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        Guest blog by Jo Smit

        Transforming the derelict into the desirable

        15 May 2024
        A 6 minute read by Jo Smit

        Jo Smit, is a renowned journalist specialising in the built environment, writing for trade titles such as RIBA Journal.

        We recently invited Jo to give her views on the history of Urban Splash, reflecting on three decades of true regeneration, of adding value and – as Jo says – “converting the buildings that others spurred – transforming the derelict into the desirable”.

        “We never want to be the first in anything we do,” said a representative of one of the nation’s top housebuilders, as he showed me round his company’s latest development. Instead of innovating, the firm had reduced the creation of places where people would build and live out their lives to a formula, a set of design and construction processes and practices that could be pretty much repeated in any and every location around the UK. Its shareholders have been delighted; the buyers have found themselves living in homes commonly derided as ‘boxes’, often with little or no amenities or vibrancy.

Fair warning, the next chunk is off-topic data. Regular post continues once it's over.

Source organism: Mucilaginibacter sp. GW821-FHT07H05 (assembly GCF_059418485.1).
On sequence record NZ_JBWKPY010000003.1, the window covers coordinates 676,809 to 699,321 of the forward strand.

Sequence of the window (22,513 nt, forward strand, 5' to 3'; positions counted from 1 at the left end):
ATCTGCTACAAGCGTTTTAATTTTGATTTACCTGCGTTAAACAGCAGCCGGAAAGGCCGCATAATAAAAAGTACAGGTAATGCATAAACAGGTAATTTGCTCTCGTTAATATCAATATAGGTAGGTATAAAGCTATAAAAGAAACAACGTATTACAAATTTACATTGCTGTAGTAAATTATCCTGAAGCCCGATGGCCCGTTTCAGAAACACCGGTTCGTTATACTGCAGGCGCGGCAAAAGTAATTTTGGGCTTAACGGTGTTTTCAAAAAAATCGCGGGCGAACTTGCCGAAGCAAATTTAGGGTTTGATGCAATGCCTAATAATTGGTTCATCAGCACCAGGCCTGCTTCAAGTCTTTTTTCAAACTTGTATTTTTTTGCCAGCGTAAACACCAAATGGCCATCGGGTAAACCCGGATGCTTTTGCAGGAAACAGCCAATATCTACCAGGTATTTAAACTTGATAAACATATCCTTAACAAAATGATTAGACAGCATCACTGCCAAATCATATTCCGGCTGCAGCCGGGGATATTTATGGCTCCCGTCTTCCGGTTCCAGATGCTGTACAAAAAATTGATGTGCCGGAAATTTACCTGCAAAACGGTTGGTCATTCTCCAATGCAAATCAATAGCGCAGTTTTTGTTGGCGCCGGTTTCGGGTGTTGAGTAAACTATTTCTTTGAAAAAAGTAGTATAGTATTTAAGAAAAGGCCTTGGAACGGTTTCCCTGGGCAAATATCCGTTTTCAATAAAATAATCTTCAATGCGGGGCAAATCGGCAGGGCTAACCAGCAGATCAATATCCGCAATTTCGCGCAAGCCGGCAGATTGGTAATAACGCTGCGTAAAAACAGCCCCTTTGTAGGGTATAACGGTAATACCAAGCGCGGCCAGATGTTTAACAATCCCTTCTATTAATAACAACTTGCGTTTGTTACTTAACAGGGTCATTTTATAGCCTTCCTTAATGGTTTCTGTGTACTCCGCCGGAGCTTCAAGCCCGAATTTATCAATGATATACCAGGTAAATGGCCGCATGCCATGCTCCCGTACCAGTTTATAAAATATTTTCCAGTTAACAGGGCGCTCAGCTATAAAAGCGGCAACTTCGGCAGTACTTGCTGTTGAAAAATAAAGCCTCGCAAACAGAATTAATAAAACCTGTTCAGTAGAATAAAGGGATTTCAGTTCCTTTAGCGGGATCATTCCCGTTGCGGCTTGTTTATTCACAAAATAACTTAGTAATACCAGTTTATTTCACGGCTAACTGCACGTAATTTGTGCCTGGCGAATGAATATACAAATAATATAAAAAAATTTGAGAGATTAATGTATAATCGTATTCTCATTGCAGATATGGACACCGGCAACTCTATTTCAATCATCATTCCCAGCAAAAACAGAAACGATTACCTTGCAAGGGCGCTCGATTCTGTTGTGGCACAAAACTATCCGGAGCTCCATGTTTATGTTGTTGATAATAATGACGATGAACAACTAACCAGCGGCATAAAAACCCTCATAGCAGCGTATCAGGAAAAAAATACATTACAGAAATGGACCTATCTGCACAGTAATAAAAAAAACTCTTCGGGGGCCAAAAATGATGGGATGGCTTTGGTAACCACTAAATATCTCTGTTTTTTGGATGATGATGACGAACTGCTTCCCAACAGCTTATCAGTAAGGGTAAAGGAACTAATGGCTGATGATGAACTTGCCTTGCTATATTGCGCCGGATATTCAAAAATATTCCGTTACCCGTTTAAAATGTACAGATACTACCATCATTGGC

There has long been an alternative way of developing and living. Since the late 1950s, creatives like the US artist Donald Judd had been drawn to the old industrial buildings of New York City’s SoHo and elsewhere.

        Lakeshore in Bristol

        These buildings may have fallen into disuse but they were robust, ripe for creative conversion and had the two characteristics that artists needed in studios and homeseekers have coveted ever since: space and natural daylight. More than that, they were an intrinsic part of the urban fabric, a familiar face in the neighbourhood, and with the arrival of new residents, cafes and bars, they could start to send the ripples of regeneration further and wider.

        Urban Splash followed that alternative course, picking up forgotten but often valuable buildings that were in the direst straits and overcoming all the odds against revival. It converted the buildings that others spurned, transformed the derelict into the desirable and worked with creative, young businesses in architecture and other disciplines.

        Think of Smithfield Building in Manchester, Bristol’s Lakeshore or the grand Royal William Yard in Plymouth. All were local landmarks that expressed the prosperity and industry of their cities and were woven into the daily lives of their communities, as a department store, business headquarters and Royal Navy victualling yard respectively. By the late twentieth century all had found themselves out of time and struggling to find new investment and purpose.